The role of a broker is to:  
  • Protect your confidential information.
  • Provide an information memorandum and relevant information for a business you are interested in. 
  • Process the paperwork.
  • Assist you with completing due diligence.
  • Assist you with structuring an offer. 
  • Coordinate communication and information.

At McDonald Real Estate, our brokers also help you to find a business that suits your needs. We’ll present a range of businesses for sale, having already evaluated them in our careful selection process. Then, we’ll send you information about them before it’s made available to the public so you have a head start. 

2. Organise your finances

Commercial financing can be complicated, so it’s wise to get the process started early. Speak with your broker, accountant, and lender to learn more about your options, and try to build up your savings.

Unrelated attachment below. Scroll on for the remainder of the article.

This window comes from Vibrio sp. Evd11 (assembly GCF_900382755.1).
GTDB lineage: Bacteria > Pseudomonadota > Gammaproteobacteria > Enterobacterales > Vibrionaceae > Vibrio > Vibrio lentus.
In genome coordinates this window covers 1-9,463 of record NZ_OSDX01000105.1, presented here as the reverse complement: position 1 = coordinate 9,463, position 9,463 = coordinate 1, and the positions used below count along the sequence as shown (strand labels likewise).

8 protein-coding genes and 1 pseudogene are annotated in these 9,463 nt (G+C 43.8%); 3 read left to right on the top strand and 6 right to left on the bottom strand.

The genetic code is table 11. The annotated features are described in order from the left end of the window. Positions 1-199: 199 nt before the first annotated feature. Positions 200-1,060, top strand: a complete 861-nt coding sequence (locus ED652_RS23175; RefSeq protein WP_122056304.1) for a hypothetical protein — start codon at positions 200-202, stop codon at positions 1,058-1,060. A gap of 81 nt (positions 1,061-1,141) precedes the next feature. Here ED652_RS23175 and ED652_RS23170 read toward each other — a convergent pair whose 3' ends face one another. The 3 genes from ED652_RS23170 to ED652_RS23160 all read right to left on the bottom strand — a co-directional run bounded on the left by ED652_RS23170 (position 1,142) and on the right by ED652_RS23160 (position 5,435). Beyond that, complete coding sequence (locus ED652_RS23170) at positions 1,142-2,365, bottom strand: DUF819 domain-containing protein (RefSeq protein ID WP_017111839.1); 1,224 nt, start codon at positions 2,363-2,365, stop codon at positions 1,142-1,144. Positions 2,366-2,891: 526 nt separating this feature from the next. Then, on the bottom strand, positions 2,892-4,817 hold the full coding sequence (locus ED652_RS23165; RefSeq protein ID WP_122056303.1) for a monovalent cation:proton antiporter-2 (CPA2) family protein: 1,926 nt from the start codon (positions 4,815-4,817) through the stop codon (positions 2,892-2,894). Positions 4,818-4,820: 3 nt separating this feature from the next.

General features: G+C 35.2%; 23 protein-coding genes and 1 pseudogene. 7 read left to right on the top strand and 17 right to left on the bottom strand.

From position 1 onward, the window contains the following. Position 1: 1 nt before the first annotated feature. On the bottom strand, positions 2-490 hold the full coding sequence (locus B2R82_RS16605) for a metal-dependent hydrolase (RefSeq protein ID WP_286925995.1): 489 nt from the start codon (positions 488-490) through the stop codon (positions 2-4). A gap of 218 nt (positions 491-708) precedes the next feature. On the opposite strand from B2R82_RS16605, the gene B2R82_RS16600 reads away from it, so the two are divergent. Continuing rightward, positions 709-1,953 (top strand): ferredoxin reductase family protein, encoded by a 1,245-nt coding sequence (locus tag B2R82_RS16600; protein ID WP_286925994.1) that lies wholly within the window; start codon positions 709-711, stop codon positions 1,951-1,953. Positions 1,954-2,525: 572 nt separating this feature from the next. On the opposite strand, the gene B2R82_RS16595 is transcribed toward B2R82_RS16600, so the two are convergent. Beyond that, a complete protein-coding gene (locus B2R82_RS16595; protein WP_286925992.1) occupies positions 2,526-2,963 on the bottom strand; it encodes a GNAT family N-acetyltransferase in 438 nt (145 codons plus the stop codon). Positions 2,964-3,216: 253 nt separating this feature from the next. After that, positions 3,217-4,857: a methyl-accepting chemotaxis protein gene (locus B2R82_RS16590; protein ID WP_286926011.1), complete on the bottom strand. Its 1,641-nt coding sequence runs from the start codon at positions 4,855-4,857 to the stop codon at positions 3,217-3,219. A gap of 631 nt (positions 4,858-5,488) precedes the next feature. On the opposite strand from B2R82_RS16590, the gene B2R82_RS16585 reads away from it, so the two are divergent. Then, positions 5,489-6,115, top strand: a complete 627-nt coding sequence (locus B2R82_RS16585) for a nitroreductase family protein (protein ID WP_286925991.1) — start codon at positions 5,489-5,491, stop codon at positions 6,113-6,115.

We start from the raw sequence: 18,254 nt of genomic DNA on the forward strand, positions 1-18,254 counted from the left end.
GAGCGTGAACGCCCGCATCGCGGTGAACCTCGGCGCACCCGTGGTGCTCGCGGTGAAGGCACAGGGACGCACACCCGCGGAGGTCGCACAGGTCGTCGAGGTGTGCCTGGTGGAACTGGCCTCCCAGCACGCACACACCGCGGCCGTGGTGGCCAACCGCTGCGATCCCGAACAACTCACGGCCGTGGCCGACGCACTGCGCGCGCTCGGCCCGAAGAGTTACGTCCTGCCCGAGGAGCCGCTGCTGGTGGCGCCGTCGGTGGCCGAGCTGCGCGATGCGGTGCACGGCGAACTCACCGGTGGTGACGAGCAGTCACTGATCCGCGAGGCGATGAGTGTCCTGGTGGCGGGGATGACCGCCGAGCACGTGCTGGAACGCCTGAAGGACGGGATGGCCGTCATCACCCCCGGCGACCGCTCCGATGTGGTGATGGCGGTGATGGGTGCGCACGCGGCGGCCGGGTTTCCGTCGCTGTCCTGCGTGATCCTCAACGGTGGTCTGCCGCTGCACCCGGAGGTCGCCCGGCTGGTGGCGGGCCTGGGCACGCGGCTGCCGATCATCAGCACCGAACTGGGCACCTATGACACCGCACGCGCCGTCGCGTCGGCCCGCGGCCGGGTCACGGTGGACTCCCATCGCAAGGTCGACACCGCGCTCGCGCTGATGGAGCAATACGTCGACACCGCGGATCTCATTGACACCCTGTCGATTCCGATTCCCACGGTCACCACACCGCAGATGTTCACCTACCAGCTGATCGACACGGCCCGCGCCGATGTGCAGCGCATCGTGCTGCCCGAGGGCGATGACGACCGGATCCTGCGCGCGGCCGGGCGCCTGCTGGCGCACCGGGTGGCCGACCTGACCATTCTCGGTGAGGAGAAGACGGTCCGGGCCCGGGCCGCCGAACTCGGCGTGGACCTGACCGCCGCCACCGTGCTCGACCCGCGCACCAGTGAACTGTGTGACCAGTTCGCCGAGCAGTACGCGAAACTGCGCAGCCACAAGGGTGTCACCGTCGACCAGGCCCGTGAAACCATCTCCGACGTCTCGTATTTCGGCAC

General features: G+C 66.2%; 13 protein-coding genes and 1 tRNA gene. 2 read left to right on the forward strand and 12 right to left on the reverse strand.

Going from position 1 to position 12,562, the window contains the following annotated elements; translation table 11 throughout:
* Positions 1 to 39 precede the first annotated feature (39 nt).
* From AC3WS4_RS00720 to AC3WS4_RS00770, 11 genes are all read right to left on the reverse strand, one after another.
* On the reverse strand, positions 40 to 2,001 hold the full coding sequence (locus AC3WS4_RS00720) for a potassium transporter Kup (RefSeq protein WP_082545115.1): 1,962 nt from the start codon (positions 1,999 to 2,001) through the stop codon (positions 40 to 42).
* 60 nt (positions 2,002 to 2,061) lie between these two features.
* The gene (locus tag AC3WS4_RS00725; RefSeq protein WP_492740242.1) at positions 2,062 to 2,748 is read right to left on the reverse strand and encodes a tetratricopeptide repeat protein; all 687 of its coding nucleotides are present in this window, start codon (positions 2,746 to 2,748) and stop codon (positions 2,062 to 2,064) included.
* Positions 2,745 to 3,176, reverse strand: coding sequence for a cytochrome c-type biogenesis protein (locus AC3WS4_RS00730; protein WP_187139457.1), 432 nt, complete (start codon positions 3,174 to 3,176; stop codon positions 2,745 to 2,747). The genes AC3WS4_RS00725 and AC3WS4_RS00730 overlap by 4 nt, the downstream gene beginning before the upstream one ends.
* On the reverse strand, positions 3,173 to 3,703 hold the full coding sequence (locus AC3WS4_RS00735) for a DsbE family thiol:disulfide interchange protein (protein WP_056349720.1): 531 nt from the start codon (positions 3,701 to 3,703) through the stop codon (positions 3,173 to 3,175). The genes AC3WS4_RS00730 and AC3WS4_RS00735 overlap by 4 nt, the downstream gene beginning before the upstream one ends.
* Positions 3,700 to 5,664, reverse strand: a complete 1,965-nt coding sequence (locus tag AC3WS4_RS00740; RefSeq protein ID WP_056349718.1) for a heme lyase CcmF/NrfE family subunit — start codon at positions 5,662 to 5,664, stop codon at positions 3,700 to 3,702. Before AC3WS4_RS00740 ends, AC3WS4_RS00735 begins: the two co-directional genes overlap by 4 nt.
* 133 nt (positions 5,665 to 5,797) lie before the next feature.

For a business loan, you will need to provide: 
  • Personal bank statements.
  • Tax returns for the past two years.
  • Financial statements for other companies you have run.
  • A list of personal debts and assets.

Your lender will also require financial information from the business you want to buy, but this isn’t publicly available. To get a loan, you will need to complete the next two steps first.

3. Research the brand

Once you find a business you like, it’s time to dig deeper into the details. Visit the company website, social media pages, and physical stores to get a feel for how the business operates.